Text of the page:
Table of Contents
This chapter presents the Linux usbfs. You may prefer to avoid writing new kernel code for your USB driver; that's the problem that usbfs set out to solve. User mode device drivers are usually packaged as applications or libraries, and may use usbfs through some programming library that wraps it. Such libraries include libusb for C/C++, and jUSB for Java.
This particular documentation is incomplete, especially with respect to the asynchronous mode. As of kernel 2.5.66 the code and this (new) documentation need to be cross-reviewed.
Configure usbfs into Linux kernels by enabling the USB filesystem option (CONFIG_USB_DEVICEFS), and you get basic support for user mode USB device drivers. Until relatively recently it was often (confusingly) called usbdevfs although it wasn't solving what devfs was. Every USB device will appear in usbfs, regardless of whether or not it has a kernel driver.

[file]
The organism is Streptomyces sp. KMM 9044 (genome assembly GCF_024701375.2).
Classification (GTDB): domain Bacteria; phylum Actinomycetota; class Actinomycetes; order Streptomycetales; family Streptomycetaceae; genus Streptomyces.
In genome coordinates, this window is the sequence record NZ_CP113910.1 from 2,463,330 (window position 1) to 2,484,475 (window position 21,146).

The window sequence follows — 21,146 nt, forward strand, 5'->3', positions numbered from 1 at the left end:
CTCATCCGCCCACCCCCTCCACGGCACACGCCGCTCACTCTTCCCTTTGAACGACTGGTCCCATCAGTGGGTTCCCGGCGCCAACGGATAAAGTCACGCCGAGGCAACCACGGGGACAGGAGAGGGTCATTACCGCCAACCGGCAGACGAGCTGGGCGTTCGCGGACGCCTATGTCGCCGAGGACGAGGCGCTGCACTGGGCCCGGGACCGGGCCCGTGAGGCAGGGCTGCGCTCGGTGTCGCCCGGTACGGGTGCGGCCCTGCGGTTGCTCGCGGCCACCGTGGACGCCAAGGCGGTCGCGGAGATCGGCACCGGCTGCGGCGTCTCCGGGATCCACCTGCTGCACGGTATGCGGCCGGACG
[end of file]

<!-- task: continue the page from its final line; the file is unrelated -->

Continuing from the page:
Conventionally mounted at
... a text file
showing each of the USB devices on known to the kernel,
and their configuration descriptors.
You can also poll() this to learn about new devices.
... magic files
exposing the each device's configuration descriptors, and
supporting a series of ioctls for making device requests,
including I/O to devices. (Purely for access by programs.)
Each bus is given a number (BBB) based on when it was enumerated; within each bus, each device is given a similar number (DDD). Those BBB/DDD paths are not "stable" identifiers; expect them to change even if you always leave the devices plugged in to the same hub port. Don't even think of saving these in application configuration files. Stable identifiers are available, for user mode applications that want to use them. HID and networking devices expose these stable IDs, so that for example you can be sure that you told the right UPS to power down its second server. "usbfs" doesn't (yet) expose those IDs.